Italian carrier ITA Airways is performing ahead of the business plan drawn up last year as Lufthansa Group prepares to take a stake in the airline.

In March last year, ITA’s board of directors approved a ”business plan already shared with Deutsche Lufthansa” as it worked towards finalising a deal under which the German airline group would take a 41% stake in the Italian carrier.


Source: MEF

Signing the agreement are (l-r) ITA Airways chief executive Antonino Turicchi, Italian finance minister Giancarlo Giorgetti, and Lufthansa Group chief executive Carsten Spohr

Speaking at a press conference in Rome on 3 July, after the European Commission gave its conditional backing for the deal, Spohr said ITA was tracking ahead of plan. 

”I am very happy to say the current performance of ITA is better than the joint business plan we had agreed on more than a year ago,” he says. “So my expectation is we will continue to perform better than the business plan. We can use the money to invest in more airplanes and to grow faster.”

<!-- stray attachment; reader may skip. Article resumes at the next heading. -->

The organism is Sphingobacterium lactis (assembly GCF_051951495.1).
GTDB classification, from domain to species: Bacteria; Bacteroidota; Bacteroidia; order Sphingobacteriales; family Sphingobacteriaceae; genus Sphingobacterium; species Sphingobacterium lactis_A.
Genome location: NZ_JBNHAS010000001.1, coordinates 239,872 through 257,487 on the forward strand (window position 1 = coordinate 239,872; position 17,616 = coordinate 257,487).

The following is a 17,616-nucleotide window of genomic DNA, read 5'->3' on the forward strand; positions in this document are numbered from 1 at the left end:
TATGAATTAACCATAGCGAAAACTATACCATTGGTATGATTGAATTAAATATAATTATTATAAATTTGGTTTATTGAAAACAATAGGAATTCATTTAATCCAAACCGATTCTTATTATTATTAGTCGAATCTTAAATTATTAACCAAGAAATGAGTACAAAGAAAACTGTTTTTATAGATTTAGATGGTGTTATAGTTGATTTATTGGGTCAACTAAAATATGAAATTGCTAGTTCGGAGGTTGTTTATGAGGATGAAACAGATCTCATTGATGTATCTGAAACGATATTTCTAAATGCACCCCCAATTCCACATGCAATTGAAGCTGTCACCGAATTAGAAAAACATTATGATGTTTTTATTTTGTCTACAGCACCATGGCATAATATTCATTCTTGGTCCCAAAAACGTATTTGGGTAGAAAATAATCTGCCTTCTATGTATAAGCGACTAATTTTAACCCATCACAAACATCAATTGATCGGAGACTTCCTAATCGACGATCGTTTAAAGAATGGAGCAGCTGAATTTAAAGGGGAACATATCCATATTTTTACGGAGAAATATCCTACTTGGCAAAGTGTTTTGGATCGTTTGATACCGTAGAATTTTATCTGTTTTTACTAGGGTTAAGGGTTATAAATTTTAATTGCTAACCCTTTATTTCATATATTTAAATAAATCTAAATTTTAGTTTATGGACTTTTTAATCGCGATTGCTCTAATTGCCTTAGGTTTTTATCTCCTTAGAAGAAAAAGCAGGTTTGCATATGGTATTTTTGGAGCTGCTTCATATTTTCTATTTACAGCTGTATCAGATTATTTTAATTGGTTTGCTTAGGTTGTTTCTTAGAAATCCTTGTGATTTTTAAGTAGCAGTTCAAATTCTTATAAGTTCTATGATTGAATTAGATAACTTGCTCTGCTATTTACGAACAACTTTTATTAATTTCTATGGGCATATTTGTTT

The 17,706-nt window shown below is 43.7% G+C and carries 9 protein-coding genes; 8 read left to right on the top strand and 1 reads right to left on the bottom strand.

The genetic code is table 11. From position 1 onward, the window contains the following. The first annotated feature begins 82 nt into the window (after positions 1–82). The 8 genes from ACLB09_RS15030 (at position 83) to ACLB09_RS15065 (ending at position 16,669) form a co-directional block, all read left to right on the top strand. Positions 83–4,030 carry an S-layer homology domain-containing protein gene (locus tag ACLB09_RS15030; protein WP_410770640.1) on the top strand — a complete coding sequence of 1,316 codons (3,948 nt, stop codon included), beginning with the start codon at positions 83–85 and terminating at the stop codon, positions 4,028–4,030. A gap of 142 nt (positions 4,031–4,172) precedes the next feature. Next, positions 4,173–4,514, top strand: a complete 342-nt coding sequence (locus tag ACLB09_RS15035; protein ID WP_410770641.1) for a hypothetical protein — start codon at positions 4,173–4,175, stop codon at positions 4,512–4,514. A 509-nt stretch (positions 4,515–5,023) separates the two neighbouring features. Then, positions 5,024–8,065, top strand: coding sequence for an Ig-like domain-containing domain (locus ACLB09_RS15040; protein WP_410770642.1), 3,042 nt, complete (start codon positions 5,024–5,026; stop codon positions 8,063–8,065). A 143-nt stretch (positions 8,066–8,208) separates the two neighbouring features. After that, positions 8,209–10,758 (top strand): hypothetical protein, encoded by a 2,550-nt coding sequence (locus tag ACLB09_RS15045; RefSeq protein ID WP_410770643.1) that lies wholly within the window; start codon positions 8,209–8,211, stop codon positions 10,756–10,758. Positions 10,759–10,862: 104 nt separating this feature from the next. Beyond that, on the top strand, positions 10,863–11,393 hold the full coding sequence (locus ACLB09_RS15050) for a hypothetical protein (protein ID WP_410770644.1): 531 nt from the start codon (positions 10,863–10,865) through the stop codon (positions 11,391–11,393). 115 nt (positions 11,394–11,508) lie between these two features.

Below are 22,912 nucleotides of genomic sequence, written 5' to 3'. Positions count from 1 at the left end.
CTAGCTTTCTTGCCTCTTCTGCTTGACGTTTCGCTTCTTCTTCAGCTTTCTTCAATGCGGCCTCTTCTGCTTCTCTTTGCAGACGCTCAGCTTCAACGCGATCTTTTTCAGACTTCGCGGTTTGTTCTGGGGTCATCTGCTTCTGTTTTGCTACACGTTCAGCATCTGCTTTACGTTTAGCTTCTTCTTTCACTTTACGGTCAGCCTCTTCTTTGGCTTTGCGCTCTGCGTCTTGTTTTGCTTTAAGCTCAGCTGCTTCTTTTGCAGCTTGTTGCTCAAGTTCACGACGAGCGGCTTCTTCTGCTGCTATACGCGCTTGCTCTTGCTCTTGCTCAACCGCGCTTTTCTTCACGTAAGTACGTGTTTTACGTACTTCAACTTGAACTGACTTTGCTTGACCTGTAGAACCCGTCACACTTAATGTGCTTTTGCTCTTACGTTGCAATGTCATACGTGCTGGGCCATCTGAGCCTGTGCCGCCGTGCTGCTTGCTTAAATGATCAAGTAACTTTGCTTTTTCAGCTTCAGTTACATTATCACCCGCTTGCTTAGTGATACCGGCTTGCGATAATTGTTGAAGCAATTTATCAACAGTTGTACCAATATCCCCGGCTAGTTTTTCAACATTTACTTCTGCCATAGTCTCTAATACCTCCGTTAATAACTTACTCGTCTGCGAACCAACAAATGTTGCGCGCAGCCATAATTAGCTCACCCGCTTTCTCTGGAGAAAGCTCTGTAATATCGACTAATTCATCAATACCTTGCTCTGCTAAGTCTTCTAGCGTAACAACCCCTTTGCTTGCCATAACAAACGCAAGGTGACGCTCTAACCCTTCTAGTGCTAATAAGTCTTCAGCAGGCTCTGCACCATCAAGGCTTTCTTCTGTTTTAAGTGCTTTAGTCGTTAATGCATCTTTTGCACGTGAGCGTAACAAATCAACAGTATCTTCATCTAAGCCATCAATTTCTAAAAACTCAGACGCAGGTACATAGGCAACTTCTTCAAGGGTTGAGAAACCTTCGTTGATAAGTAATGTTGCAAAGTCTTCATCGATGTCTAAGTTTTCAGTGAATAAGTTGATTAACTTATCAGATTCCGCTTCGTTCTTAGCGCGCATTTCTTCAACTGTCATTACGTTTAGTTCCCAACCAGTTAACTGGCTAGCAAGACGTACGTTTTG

Spohr has previously said ITA could be profitable by 2025, though that was based on Lufthansa securing clearance for its acquisition by the end of last year. 

Lufthansa now expects to close the deal, which is contingent on the Commission approving the implementation of proposed remedy solutions, in the fourth quarter of this year. 

Spohr was also upbeat about the potential for ITA to be sustainably profitable despite the long loss-making history of predecessor Italian flag carrier Alitalia.

”I think ITA has less of a problem of its costs, because it is a very lean, well-managed company,” says Spohr, noting the bigger issue for the carrier is around its revenues. ”It is too small to compete in the world alone against the American carriers in the Americas or the Asian carriers in Asia. And even in Italy, ITA is only number four because the three low-cost carriers are so strong.

”So I think our challenge will be to use the combined size of ITA Airways and Lufthansa Group to be large enough to execute commercial partnerships around the world to make sure the load factor goes up and the average yield goes up as well.”